By Avery Serven
About a month ago, I saw an interview with Harry Styles in The Guardian. In the interview, the writer was incessantly asking Styles about his sexual orientation and all the details surrounding it. They pointed out that the cover of his latest album, Fine Line, features the bisexual pride flag colors: pink, purple and blue. Styles responded by saying that he chooses colors and aesthetics based on the fact that he wants things to look a certain way, not because of their meaning or implication.
The interviewer also directly asked Styles about his sexuality, to which Styles asked why that would be a question in the interview. He went on to say that it shouldn’t matter, stating “‘It’s just: who cares?’”.
By the end, the interviewer had probably got the hint that Styles was a bit confused by his questions, so he asked if any of the questions had bothered Styles. He replied with: “‘What I would say, about the whole being-asked-about-my-sexuality thing – this is a job where you might get asked. And to complain about it, to say you hate it, and still do the job, that’s just silly. You respect that someone’s gonna ask. And you hope that they respect they might not get an answer.’”
This interview really bothered me, and I thought about it for a while after I read it. I was not only bothered by the interviewer grilling Styles about his sexuality (because he’s right- it’s nobody’s business), but also by the fact that Styles said he knew he would be asked because of his job. Why is that? In my mind, it is so intrusive to ask that question of anyone, celebrity or not. He’s right that it is nobody’s business, but it also shouldn’t matter. I believe we ought to live in a world where sexuality is not something that should be labeled or questioned, but just accepted. It is what it is, and it should only matter to each individual- not the media, nor the tabloids, nor one’s fans.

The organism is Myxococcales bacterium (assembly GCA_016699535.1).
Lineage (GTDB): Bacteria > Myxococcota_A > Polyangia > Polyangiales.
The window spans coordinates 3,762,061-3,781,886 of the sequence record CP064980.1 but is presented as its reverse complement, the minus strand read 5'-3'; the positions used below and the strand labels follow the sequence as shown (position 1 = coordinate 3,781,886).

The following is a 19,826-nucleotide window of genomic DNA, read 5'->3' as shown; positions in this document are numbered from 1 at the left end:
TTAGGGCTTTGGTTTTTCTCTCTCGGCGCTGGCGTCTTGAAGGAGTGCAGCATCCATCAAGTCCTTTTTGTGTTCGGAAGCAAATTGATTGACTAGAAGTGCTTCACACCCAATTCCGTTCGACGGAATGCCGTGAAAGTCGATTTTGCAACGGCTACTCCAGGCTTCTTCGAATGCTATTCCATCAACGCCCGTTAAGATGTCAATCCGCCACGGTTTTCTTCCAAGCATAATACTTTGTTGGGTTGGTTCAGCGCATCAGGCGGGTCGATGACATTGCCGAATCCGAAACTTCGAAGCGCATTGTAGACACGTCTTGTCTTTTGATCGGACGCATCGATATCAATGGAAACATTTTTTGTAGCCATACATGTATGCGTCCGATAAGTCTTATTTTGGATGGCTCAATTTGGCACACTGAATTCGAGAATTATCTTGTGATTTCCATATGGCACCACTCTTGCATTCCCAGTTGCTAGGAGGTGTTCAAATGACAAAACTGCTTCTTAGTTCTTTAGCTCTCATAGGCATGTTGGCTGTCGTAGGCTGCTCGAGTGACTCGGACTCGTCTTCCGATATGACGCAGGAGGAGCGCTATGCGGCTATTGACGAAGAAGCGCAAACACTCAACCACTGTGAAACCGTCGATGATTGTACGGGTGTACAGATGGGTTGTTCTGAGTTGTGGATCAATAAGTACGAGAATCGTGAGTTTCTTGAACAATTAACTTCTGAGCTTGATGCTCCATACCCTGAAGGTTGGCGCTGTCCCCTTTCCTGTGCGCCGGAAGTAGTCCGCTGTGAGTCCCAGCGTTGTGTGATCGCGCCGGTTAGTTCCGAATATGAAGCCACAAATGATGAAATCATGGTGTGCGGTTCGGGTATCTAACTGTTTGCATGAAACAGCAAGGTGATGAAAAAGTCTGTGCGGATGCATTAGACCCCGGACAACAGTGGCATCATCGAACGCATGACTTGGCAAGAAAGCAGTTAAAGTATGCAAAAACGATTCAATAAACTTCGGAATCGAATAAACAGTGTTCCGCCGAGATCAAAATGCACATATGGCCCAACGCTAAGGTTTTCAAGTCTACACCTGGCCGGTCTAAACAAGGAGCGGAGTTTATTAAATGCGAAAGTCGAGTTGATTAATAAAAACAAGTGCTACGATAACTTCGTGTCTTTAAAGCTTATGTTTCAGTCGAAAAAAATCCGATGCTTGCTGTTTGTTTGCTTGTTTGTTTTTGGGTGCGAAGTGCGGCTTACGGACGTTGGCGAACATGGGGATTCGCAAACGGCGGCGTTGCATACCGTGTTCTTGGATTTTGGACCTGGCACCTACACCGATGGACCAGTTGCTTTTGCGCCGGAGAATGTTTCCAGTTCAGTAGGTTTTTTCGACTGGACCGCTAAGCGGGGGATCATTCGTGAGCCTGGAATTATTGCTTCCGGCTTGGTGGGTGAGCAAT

I believe Styles took this interview in stride and handled the situation quite well considering the fact that the interviewer was clearly crossing a line. For the future, I urge fellow writers as well as those in the media to stop forcing celebrities to label their sexuality. It is the business of no one except the celebrity, and it endorses a culture of outing, labelling, and confining sexuality. Allow everybody to make their own private decisions about their life and way of living, free of labels. Once we start endorsing a culture that does this, the world will be a better place for all human beings.